I’ve done many a day hike, ranging from one mile to 18 miles. However, prior to Peru, my highest elevation hike was around 10,000 ft (3,000 m) so I was not used to the higher elevation hikes we did all over Peru. I am also pretty sure this is the most in elevation gain for a single hike I’d ever done as well. I was in Peru for 7 days already before attempting this hike, and I am certain this helped us out TREMENDOUSLY for trekking Laguna 69 and not feeling like I wanted to pass out.
I’m moderately fit but not super fit by any means. I prepared for Peru by doing hiking prep workouts on the treadmill. The workout I aimed for was a 3mph walk for 30 minutes at a 12% incline. This sounds easy but is… so hard. Let’s be honest that is a nearly impossible workout and people who do that are probably Olympians. My workout typically ended up being around 60 minutes doing 5 minute intervals between 0% incline, 6% incline, and 12% incline. I definitely think this helped make sure my legs weren’t jelly halfway through.
After having completed the Laguna 69 hike mostly unscathed, seen the beauty along the way, experienced the difficult spots, and survived… I can confidently say I’m so glad I did it. It was hard, but I definitely psyched myself out more than I needed to before even starting the hike. We went slow where we needed to, had plenty of water and snacks, and I overall really enjoyed the hike.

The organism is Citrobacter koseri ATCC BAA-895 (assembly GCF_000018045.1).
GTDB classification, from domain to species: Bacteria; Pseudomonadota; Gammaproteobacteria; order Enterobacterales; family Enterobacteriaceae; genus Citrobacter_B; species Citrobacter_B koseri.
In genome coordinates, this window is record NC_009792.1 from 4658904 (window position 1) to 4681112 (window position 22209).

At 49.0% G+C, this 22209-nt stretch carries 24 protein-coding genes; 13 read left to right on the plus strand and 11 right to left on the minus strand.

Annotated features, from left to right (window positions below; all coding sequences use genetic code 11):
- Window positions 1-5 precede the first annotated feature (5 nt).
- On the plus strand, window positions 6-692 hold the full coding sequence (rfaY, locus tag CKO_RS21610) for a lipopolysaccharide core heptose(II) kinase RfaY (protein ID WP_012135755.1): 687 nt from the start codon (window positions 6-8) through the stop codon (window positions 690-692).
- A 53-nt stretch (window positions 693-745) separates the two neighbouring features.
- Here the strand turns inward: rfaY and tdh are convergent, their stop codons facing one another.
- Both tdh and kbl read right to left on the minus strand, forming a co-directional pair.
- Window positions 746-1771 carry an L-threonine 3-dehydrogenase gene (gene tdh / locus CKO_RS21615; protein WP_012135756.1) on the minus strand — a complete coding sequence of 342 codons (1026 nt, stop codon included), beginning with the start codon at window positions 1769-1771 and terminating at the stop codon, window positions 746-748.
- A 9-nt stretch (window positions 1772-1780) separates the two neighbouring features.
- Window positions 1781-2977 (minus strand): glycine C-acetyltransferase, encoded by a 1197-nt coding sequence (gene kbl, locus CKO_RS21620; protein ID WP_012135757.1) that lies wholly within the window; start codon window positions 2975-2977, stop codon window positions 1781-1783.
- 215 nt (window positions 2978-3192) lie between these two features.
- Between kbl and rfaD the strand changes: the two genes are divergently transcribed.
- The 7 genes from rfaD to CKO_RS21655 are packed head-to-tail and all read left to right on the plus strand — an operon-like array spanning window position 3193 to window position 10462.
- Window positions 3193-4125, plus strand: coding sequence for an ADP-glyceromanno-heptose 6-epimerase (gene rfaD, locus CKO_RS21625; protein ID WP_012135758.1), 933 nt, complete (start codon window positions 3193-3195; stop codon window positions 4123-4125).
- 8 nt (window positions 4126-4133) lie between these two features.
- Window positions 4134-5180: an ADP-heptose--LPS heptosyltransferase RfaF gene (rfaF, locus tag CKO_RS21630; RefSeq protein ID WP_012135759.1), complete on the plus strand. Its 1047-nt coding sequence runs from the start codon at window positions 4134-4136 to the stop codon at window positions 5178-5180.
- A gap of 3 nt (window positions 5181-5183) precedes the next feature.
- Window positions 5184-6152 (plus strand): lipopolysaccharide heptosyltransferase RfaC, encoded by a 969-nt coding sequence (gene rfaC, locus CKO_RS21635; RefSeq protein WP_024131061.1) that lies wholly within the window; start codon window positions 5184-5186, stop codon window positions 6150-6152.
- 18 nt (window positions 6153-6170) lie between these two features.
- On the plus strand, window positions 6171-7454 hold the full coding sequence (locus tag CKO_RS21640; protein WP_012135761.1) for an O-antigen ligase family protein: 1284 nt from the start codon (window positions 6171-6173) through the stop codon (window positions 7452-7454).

Where to Stay
We stayed in Huaraz, Peru for our Laguna 69 (and other Huascaran National Park) adventures. This was easy for us because the overnight bus station was in Huaraz, so after arriving we just took a super cheap taxi to our hotel. Many tours also started from Huaraz, so while it wasn’t the ABSOLUTE closest city to Huascaran National Park, it was super easy and stress-free.
Ways to Do the Laguna 69 Trek: Tours vs. Self-Guided
You can absolutely do this hike without a guide, but you will have to organize transportation to/from the trailhead. I had read about people taking the colectivo (bus) but I couldn’t find specific schedules anywhere and was a little worried about missing the bus or getting stranded without cell service or a ride home. We didn’t have any days in Huaraz to lose, so this uncertainty stressed me out a bit.
Because of this, we went with a guided tour. You can do Laguna 69 tour in a group or private. We opted for a private tour and I loved it for many reasons:
- We didn’t want to make a large group feel like they were waiting for us if we were having a tough time on the hike
- Private tour meant additional stops which I appreciated; we got to stop and get out to explore two beautiful alpine lakes on the way to the trailhead and we also got to enjoy breakfast by one
- Transportation was completely taken care of and I didn’t have to worry about it at all
This is the tour I did, which I do highly recommend:
5 Things You Should Know Before Your Hike
- Bring trekking poles; these will help you out so much
- Acclimate for at least 3 days before you attempt to hike to Laguna 69
- Do not be self conscious about being slow; you don’t want to hurt yourself and it’s MUCH safer to lag behind than not be able to finish
- Consider a water bottle with a built in filter so you don’t have to carry a ton of water and can fill it up as you go
- Dress in layers and don’t forget rain/snow gear
So there you go, my complete guide to hiking Laguna 69. As always feel free to holler with any questions here, I’ll get back to you as soon as possible! Also, follow me on TikTok and Instagram, and check my Huascaran National Park story highlights for on-the-ground view of me trekking Laguna 69. Good luck hiking Laguna 69, you can do this!